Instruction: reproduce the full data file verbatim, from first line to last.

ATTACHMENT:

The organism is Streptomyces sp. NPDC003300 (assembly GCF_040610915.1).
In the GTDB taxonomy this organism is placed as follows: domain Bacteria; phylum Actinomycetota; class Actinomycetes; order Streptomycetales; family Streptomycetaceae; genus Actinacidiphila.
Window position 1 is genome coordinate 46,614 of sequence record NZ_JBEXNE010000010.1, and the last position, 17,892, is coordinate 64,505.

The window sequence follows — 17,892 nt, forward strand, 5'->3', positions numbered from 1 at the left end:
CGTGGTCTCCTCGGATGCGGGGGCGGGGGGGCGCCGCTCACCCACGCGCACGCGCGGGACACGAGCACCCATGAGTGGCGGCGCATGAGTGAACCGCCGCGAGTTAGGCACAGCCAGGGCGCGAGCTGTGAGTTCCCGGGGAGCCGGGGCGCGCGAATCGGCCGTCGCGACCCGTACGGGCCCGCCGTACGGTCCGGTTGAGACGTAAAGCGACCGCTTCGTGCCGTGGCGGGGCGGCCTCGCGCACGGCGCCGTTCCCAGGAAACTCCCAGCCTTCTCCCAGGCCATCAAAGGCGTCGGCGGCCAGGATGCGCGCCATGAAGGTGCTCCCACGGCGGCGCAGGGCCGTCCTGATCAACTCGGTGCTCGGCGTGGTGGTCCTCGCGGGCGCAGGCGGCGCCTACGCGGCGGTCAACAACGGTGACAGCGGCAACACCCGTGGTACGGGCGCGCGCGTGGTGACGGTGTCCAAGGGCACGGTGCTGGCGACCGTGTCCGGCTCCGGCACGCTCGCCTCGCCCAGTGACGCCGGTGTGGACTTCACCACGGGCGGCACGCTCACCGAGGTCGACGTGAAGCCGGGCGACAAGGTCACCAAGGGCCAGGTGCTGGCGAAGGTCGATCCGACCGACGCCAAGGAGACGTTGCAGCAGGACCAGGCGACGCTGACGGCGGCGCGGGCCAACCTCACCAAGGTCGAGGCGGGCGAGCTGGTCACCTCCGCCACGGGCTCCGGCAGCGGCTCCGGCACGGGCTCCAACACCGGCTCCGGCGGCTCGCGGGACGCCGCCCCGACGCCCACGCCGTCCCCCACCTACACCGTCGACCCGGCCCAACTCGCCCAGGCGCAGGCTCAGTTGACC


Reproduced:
The organism is Streptomyces sp. NPDC003300 (assembly GCF_040610915.1).
In the GTDB taxonomy this organism is placed as follows: domain Bacteria; phylum Actinomycetota; class Actinomycetes; order Streptomycetales; family Streptomycetaceae; genus Actinacidiphila.
Window position 1 is genome coordinate 46,614 of sequence record NZ_JBEXNE010000010.1, and the last position, 17,892, is coordinate 64,505.

The window sequence follows — 17,892 nt, forward strand, 5'->3', positions numbered from 1 at the left end:
CGTGGTCTCCTCGGATGCGGGGGCGGGGGGGCGCCGCTCACCCACGCGCACGCGCGGGACACGAGCACCCATGAGTGGCGGCGCATGAGTGAACCGCCGCGAGTTAGGCACAGCCAGGGCGCGAGCTGTGAGTTCCCGGGGAGCCGGGGCGCGCGAATCGGCCGTCGCGACCCGTACGGGCCCGCCGTACGGTCCGGTTGAGACGTAAAGCGACCGCTTCGTGCCGTGGCGGGGCGGCCTCGCGCACGGCGCCGTTCCCAGGAAACTCCCAGCCTTCTCCCAGGCCATCAAAGGCGTCGGCGGCCAGGATGCGCGCCATGAAGGTGCTCCCACGGCGGCGCAGGGCCGTCCTGATCAACTCGGTGCTCGGCGTGGTGGTCCTCGCGGGCGCAGGCGGCGCCTACGCGGCGGTCAACAACGGTGACAGCGGCAACACCCGTGGTACGGGCGCGCGCGTGGTGACGGTGTCCAAGGGCACGGTGCTGGCGACCGTGTCCGGCTCCGGCACGCTCGCCTCGCCCAGTGACGCCGGTGTGGACTTCACCACGGGCGGCACGCTCACCGAGGTCGACGTGAAGCCGGGCGACAAGGTCACCAAGGGCCAGGTGCTGGCGAAGGTCGATCCGACCGACGCCAAGGAGACGTTGCAGCAGGACCAGGCGACGCTGACGGCGGCGCGGGCCAACCTCACCAAGGTCGAGGCGGGCGAGCTGGTCACCTCCGCCACGGGCTCCGGCAGCGGCTCCGGCACGGGCTCCAACACCGGCTCCGGCGGCTCGCGGGACGCCGCCCCGACGCCCACGCCGTCCCCCACCTACACCGTCGACCCGGCCCAACTCGCCCAGGCGCAGGCTCAGTTGACC